For info on hiking it, see my story “Roof of the East: Hiking North Carolina’s Mount Mitchell.”

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A hiker atop Looking Glass Rock, Pisgah National Forest, N.C.
A hiker atop Looking Glass Rock, Pisgah National Forest, N.C.

Looking Glass Rock

This granite cliff rises hundreds of feet, dominating the landscape for miles around and visible from various summits and points along the BRP. While the wooded, 3,970-foot summit has no views, just beyond it you reach the top of the cliffs, with a sweeping view of the rolling, lushly green mountainsides of western North Carolina, including Black Balsam Knob in the distance. The 6.5-mile round-trip hike, steep in places, ascends and descends 1,700 feet through numerous switchbacks and rhododendron and mountain laurel tunnels. Hike it in early morning for cool shade and a view from the top of sunlight bathing the forest below in golden light.

Getting There From the junction of US 276 and 64 in the town of Brevard (a good base for local hikes), about 45 minutes from Asheville, take US 276 north into the Pisgah National Forest. Follow it 5.3 miles, then turn left at a sign for Pisgah Center for Wildlife Education and the State Fish Hatchery. Another 0.4 mile down the road, park on the right at the Looking Glass Rock trailhead.

Gear up right for your hikes. See my reviews of the best hiking shoes and the 10 best daypacks.


See “The 25 Best National Park Dayhikes” for a description of a hike along the Appalachian Trail in Great Smoky Mountains National Park, “In the Garden of Eden: Backpacking the Great Smoky Mountains,” and all stories about hiking and backpacking in North Carolina at The Big Outside.

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16 thoughts on “The 12 Best Dayhikes Along North Carolina’s Blue Ridge Parkway”

  1. Thank you! Thank you for realizing that these beautiful old mountains have A LOT to offer. I have roots in these mountains that goes back generations. I have been out west and those mountains are stunning, but I cried when I saw my mountains from I-40 when moving home.

  2. Mr. Lanza,

    As a Native of Western NC, I grew up running in these beautiful mountains. I hunted and fished, but never truly saw the beauty until I left WNC as an adult and set out on a career that took me from my native home. I moved back to WNC 11 years ago. The call of the mountains runs in the veins of us who grew up here. When I moved back I started hiking nearly every weekend. I believe your article is spot on. I have been to all the of places that you mentioned in your article. Some multiple times. They never get old. The beauty is breathtaking.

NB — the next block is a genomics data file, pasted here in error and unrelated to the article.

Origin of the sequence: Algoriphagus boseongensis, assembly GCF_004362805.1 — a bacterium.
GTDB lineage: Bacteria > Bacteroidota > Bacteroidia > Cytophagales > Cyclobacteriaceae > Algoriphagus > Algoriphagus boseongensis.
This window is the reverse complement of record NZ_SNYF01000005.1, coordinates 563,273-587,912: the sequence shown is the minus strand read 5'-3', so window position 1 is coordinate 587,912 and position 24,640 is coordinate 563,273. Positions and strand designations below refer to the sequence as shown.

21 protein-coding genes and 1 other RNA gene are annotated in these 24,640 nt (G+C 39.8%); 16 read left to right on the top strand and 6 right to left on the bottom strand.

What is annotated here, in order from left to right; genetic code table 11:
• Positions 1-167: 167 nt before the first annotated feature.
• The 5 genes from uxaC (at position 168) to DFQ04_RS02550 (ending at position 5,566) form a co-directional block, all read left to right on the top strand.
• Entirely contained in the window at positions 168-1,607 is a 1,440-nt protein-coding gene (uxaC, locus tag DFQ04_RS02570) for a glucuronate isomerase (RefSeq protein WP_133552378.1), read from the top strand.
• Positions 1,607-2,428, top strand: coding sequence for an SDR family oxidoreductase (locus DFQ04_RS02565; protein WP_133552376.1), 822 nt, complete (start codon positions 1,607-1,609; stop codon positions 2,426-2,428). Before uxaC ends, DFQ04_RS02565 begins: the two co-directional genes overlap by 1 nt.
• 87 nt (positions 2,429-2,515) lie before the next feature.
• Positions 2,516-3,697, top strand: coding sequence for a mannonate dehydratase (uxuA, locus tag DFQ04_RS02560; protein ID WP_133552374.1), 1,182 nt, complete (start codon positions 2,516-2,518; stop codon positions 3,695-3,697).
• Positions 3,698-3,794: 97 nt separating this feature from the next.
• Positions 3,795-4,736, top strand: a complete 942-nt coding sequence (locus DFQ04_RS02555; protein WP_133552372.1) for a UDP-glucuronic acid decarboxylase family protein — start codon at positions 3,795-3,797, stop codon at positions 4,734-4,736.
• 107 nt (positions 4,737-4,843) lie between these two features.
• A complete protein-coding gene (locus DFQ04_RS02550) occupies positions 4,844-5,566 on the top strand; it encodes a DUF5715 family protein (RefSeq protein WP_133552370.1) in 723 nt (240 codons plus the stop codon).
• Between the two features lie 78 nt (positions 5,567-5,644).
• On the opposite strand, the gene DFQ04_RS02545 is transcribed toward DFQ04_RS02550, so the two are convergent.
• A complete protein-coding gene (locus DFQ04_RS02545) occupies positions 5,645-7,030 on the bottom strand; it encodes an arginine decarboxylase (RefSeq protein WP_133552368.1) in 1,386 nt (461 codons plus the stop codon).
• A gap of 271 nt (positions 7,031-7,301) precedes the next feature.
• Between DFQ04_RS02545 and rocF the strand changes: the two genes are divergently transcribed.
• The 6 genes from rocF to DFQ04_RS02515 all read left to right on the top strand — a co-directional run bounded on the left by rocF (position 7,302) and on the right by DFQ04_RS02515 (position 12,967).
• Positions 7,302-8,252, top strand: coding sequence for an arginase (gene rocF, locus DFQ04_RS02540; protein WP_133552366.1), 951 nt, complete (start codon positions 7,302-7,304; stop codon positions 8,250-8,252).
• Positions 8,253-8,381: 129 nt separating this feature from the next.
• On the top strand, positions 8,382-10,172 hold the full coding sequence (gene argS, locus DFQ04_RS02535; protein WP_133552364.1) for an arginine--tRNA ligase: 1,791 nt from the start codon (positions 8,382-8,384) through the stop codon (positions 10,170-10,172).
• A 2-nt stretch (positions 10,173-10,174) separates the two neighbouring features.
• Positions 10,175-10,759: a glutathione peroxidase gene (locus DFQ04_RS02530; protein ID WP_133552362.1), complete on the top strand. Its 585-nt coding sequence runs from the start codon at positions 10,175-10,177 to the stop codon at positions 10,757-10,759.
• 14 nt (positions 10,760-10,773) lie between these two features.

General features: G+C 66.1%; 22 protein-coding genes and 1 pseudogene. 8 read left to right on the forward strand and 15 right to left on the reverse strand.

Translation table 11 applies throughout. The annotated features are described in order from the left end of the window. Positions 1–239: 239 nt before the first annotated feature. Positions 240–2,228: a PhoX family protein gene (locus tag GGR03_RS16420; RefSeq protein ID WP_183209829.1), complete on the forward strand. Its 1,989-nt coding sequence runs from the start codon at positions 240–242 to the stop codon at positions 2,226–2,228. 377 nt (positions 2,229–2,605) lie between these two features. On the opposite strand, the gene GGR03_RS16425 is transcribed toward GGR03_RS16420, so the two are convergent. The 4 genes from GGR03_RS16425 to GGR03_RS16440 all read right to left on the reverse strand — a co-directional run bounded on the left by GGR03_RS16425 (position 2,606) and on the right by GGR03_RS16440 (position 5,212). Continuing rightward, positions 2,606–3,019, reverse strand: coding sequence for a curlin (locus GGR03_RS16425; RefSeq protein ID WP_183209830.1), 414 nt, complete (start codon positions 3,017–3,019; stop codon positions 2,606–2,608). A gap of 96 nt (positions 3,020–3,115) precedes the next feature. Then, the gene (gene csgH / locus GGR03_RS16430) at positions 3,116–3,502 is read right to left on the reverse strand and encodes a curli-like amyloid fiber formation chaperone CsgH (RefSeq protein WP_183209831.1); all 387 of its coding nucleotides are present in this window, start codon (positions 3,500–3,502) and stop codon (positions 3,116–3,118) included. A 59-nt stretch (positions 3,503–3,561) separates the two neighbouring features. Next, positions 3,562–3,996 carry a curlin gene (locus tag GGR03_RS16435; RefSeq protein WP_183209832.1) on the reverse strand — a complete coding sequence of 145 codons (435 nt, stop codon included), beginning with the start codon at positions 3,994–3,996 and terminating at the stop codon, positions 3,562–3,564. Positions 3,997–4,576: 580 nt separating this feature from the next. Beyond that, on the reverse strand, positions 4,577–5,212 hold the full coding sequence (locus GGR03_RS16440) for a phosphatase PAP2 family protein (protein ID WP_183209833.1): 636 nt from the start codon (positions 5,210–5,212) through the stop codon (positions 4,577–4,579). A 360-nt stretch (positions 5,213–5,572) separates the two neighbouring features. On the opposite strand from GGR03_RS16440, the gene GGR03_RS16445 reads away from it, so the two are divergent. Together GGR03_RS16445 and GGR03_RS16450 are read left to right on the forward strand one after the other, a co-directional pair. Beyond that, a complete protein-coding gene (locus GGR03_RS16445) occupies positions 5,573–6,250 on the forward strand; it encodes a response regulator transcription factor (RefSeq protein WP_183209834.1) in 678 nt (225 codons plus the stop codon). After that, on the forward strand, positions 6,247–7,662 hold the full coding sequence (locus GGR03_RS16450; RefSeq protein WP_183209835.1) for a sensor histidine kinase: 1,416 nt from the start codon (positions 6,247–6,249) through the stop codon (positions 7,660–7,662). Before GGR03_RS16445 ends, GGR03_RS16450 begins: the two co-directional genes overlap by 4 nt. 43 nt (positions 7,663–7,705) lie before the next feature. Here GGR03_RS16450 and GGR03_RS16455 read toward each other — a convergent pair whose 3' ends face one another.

There are many others that you didn’t mention. Some are not well known but the beauty is still there on those not so well-traveled trails. I haven’t made it out West to do any hiking, but it is on my to-do list.

    Great article and great job all around.

    • Thanks, David. I’m sure there are many more good hikes in western North Carolina than are described here. And to-do lists are meant to do, so I encourage you to do just that. Good luck and thanks for the comment.

  3. We (Myself, Hubby, Daughter, Son in law) hiked to Crabtree falls, it was treacherous at times, and just after having Knee surgery in May, it was definitely a test for my new knee. It was SOOOOO WORTH the hike, and the soreness the next day in my new knee. I wish I could post pictures here.

    • The trail to Crabtree Falls gets steep and has wet rocks, so I can understand how it would be difficult after knee surgery, although it’s a very popular hike taken by many people of all experience and fitness levels.

  4. You’ve left out about 20 of the best hikes which happen to lie in the 217 mile stretch of the Blue Ridge Parkway in Virginia. Most of these are more pristine than those on the NC section.

    • Yes, as the story title indicates, this story describes my picks for the best hikes on North Carolina’s section of the Blue Ridge Parkway. I’d welcome your suggestions here for hikes on Virginia’s section. Thanks.

    • I beg to differ, NC is just as if not prettier than The VA part of the BRPW. I lived in Roanoke for the better part of a decade, so YES I CAN JUDGE!

  5. Great article. I live in southern Virginia and these are less than a day’s drive away. How about an article on hikes along the BRP in Virginia?

  6. There is a new parking lot for the Profile Trail. Plenty of paved parking plus restrooms. New trail to connect with the original Profile Trail.

  7. The state park opened a large, new parking area for the Profile Trail a few weeks ago, so the small parking area is not a concern anymore. They closed it, big hazard and headache for the whole highway corridor. I think the new one fits between 50-60 cars. I haven’t checked it out yet but it adds 0.6- or 0.7-mi each way to the hike.